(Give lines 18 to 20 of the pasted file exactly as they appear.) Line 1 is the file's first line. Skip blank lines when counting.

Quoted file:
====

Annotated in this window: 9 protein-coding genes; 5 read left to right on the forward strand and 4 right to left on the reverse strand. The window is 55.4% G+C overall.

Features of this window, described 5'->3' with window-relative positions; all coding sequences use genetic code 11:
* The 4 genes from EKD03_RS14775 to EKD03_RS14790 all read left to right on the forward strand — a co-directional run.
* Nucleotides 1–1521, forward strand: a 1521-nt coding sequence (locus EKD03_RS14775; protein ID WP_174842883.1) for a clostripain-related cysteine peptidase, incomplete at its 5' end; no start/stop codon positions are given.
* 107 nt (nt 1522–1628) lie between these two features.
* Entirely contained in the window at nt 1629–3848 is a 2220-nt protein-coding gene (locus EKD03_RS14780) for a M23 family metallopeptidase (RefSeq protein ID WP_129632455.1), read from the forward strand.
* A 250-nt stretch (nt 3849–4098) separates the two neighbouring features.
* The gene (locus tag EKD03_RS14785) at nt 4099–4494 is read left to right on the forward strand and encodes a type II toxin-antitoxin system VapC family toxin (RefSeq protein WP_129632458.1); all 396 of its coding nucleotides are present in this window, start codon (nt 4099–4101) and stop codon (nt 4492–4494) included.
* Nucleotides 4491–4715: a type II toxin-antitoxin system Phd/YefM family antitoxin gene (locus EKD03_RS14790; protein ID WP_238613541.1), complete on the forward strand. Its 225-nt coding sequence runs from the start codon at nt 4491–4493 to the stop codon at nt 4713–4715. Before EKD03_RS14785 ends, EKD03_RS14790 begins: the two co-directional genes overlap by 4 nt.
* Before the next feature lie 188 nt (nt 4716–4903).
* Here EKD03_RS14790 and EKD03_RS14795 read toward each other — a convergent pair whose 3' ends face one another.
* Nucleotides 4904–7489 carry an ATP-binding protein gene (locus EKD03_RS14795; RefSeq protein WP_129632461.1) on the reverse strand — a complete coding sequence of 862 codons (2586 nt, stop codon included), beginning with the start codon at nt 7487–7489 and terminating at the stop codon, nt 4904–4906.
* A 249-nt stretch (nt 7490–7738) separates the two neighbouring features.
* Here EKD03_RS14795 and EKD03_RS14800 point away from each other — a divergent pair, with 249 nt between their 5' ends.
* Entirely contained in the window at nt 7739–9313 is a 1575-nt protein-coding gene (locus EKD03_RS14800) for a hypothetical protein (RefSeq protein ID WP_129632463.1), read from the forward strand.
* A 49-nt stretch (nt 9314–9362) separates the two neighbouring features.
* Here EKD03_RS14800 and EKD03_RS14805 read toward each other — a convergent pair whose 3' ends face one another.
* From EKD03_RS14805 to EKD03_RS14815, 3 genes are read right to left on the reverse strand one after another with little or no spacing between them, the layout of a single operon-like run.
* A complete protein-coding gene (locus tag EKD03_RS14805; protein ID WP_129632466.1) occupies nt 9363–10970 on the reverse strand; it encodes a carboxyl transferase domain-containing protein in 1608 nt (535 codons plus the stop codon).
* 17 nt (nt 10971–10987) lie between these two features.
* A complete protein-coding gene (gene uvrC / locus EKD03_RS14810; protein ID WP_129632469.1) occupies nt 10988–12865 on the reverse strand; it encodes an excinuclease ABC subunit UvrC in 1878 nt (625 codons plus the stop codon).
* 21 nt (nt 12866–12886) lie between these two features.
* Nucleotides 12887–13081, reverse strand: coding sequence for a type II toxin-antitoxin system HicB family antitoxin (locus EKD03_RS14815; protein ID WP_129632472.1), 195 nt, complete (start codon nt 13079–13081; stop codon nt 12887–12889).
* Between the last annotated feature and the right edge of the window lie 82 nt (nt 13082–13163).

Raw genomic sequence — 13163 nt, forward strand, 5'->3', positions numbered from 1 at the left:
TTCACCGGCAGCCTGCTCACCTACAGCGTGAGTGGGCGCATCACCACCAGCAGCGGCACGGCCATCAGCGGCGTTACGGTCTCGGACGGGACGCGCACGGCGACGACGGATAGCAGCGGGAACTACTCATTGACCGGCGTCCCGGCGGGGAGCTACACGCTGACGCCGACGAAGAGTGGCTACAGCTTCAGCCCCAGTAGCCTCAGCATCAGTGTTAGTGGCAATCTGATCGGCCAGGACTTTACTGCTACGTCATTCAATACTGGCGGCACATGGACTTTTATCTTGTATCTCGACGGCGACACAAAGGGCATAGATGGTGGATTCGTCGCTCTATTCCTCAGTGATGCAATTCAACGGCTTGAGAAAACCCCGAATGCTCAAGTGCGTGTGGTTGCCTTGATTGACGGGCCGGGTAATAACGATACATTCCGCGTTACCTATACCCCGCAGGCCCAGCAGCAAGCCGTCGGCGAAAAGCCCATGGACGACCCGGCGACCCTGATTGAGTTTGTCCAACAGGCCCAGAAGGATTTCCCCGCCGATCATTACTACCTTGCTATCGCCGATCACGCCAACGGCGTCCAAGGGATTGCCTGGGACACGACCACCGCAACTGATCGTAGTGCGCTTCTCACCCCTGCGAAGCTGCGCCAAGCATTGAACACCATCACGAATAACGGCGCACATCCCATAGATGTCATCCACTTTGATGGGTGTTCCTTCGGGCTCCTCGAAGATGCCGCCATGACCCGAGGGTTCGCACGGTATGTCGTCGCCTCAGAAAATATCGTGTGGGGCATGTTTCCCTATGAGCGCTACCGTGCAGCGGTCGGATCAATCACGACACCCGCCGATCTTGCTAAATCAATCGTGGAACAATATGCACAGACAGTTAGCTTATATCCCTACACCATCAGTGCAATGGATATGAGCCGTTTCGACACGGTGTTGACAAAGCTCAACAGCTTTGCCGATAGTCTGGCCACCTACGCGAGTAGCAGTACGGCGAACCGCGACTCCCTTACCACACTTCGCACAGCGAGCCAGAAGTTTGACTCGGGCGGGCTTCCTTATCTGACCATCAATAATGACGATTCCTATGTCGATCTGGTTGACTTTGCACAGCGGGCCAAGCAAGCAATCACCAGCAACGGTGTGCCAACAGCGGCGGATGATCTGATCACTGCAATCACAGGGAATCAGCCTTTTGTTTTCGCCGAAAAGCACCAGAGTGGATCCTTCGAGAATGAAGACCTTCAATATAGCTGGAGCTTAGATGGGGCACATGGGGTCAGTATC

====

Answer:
* From EKD03_RS14805 to EKD03_RS14815, 3 genes are read right to left on the reverse strand one after another with little or no spacing between them, the layout of a single operon-like run.
* A complete protein-coding gene (locus tag EKD03_RS14805; protein ID WP_129632466.1) occupies nt 9363–10970 on the reverse strand; it encodes a carboxyl transferase domain-containing protein in 1608 nt (535 codons plus the stop codon).
* 17 nt (nt 10971–10987) lie between these two features.